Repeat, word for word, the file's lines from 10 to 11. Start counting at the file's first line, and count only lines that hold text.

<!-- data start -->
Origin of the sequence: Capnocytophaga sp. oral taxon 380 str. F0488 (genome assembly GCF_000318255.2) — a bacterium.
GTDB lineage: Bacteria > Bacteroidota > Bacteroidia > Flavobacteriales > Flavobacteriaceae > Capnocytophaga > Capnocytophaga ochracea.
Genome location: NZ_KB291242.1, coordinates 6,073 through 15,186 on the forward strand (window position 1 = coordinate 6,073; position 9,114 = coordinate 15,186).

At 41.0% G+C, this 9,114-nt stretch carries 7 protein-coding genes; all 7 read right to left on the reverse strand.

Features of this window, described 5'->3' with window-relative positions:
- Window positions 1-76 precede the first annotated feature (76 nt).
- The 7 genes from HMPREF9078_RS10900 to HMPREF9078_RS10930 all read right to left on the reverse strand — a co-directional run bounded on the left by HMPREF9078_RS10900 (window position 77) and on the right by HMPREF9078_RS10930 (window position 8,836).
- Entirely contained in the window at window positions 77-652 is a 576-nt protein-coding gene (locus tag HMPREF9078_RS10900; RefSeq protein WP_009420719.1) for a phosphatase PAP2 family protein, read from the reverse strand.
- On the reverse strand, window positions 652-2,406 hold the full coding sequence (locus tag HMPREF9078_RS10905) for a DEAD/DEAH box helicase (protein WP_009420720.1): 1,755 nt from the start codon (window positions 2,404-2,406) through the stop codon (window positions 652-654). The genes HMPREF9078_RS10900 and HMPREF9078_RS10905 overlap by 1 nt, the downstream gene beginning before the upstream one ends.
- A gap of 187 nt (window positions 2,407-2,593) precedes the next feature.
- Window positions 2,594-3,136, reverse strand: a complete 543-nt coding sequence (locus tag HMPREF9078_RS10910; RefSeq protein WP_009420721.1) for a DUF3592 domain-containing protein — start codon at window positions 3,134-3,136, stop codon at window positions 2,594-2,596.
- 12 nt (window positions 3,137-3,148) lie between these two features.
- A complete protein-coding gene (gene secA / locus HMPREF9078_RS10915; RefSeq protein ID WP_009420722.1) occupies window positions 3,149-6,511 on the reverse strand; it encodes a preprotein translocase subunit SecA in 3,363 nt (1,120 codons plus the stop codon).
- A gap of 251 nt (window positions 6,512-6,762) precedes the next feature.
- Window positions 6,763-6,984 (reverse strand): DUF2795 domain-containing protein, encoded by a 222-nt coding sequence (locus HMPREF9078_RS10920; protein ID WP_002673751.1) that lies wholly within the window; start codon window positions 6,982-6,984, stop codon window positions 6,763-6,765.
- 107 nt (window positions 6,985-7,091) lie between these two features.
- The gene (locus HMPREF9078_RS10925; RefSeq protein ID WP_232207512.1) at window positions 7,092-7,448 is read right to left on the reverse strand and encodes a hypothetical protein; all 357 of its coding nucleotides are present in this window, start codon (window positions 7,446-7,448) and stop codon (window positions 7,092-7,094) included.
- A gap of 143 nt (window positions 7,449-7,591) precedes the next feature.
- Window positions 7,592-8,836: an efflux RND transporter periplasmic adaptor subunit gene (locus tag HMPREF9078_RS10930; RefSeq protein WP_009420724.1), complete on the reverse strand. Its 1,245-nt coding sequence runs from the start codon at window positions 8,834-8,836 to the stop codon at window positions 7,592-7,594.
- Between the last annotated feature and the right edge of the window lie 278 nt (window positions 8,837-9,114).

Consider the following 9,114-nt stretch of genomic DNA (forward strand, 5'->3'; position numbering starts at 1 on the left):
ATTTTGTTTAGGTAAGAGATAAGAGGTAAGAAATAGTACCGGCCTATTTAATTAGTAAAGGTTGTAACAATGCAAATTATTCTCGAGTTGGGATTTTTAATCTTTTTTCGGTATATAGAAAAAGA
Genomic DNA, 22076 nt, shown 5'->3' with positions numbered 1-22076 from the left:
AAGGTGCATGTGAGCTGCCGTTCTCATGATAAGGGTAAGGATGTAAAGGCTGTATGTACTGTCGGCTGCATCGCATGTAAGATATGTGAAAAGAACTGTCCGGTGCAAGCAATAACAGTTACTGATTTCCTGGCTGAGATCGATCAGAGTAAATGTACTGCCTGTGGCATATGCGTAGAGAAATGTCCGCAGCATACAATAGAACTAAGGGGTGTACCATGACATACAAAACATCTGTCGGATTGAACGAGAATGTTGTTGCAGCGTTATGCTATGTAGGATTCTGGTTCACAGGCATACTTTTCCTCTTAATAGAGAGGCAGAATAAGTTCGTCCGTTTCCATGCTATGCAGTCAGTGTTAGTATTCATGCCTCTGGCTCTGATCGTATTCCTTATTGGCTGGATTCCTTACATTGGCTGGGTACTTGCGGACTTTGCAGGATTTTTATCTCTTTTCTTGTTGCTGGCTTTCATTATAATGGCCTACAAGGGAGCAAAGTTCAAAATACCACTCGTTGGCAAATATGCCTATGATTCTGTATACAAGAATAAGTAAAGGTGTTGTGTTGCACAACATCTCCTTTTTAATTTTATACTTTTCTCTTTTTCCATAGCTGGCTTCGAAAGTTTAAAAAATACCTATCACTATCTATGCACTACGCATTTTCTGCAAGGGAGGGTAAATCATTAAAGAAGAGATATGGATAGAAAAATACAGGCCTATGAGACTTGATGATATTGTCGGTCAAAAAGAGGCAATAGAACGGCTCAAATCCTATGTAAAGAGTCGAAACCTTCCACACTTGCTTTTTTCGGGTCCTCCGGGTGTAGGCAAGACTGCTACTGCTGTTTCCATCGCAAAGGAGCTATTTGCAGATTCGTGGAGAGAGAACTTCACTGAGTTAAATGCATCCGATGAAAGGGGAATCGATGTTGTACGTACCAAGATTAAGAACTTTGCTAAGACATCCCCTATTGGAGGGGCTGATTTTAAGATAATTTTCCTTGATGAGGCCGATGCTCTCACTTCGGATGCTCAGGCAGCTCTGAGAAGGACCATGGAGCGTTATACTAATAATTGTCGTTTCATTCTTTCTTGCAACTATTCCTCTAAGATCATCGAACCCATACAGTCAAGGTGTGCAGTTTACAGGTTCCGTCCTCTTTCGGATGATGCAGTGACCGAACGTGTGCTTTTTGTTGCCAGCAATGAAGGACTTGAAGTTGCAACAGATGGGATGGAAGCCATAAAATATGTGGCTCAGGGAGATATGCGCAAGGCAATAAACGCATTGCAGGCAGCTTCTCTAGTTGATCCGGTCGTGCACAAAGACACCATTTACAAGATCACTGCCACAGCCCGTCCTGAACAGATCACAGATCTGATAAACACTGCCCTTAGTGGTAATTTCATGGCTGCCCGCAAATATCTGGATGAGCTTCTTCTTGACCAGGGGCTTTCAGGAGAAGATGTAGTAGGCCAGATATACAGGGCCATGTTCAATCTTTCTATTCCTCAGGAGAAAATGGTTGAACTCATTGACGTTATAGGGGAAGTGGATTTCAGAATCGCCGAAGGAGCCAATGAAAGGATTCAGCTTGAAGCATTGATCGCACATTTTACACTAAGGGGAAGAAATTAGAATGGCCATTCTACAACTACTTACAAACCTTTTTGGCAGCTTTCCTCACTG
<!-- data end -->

- A gap of 187 nt (window positions 2,407-2,593) precedes the next feature.
- Window positions 2,594-3,136, reverse strand: a complete 543-nt coding sequence (locus tag HMPREF9078_RS10910; RefSeq protein WP_009420721.1) for a DUF3592 domain-containing protein — start codon at window positions 3,134-3,136, stop codon at window positions 2,594-2,596.